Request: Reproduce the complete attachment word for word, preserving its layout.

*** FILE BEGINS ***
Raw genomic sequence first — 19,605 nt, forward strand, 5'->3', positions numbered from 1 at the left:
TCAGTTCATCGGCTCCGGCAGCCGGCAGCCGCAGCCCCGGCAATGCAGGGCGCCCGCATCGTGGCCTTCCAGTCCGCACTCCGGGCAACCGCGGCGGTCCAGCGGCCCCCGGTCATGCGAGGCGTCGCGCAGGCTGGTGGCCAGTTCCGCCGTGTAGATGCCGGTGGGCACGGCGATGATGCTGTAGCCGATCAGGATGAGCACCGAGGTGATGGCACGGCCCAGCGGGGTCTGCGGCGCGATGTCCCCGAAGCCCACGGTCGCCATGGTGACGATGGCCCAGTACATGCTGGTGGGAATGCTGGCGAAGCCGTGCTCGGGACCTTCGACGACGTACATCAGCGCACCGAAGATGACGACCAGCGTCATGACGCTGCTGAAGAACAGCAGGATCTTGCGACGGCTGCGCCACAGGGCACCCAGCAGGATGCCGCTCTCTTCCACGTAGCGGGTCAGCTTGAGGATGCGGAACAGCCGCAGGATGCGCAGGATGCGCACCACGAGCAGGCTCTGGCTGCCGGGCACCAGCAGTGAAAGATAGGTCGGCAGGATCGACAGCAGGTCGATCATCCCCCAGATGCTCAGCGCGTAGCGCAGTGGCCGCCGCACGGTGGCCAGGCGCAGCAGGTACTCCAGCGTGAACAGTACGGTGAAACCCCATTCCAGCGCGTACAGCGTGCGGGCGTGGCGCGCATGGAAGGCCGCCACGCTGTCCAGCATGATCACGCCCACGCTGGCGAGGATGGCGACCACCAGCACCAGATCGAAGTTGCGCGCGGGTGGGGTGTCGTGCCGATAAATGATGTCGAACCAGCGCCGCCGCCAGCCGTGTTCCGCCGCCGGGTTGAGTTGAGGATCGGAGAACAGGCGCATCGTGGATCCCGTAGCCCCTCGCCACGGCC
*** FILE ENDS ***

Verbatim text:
Raw genomic sequence first — 19,605 nt, forward strand, 5'->3', positions numbered from 1 at the left:
TCAGTTCATCGGCTCCGGCAGCCGGCAGCCGCAGCCCCGGCAATGCAGGGCGCCCGCATCGTGGCCTTCCAGTCCGCACTCCGGGCAACCGCGGCGGTCCAGCGGCCCCCGGTCATGCGAGGCGTCGCGCAGGCTGGTGGCCAGTTCCGCCGTGTAGATGCCGGTGGGCACGGCGATGATGCTGTAGCCGATCAGGATGAGCACCGAGGTGATGGCACGGCCCAGCGGGGTCTGCGGCGCGATGTCCCCGAAGCCCACGGTCGCCATGGTGACGATGGCCCAGTACATGCTGGTGGGAATGCTGGCGAAGCCGTGCTCGGGACCTTCGACGACGTACATCAGCGCACCGAAGATGACGACCAGCGTCATGACGCTGCTGAAGAACAGCAGGATCTTGCGACGGCTGCGCCACAGGGCACCCAGCAGGATGCCGCTCTCTTCCACGTAGCGGGTCAGCTTGAGGATGCGGAACAGCCGCAGGATGCGCAGGATGCGCACCACGAGCAGGCTCTGGCTGCCGGGCACCAGCAGTGAAAGATAGGTCGGCAGGATCGACAGCAGGTCGATCATCCCCCAGATGCTCAGCGCGTAGCGCAGTGGCCGCCGCACGGTGGCCAGGCGCAGCAGGTACTCCAGCGTGAACAGTACGGTGAAACCCCATTCCAGCGCGTACAGCGTGCGGGCGTGGCGCGCATGGAAGGCCGCCACGCTGTCCAGCATGATCACGCCCACGCTGGCGAGGATGGCGACCACCAGCACCAGATCGAAGTTGCGCGCGGGTGGGGTGTCGTGCCGATAAATGATGTCGAACCAGCGCCGCCGCCAGCCGTGTTCCGCCGCCGGGTTGAGTTGAGGATCGGAGAACAGGCGCATCGTGGATCCCGTAGCCCCTCGCCACGGCC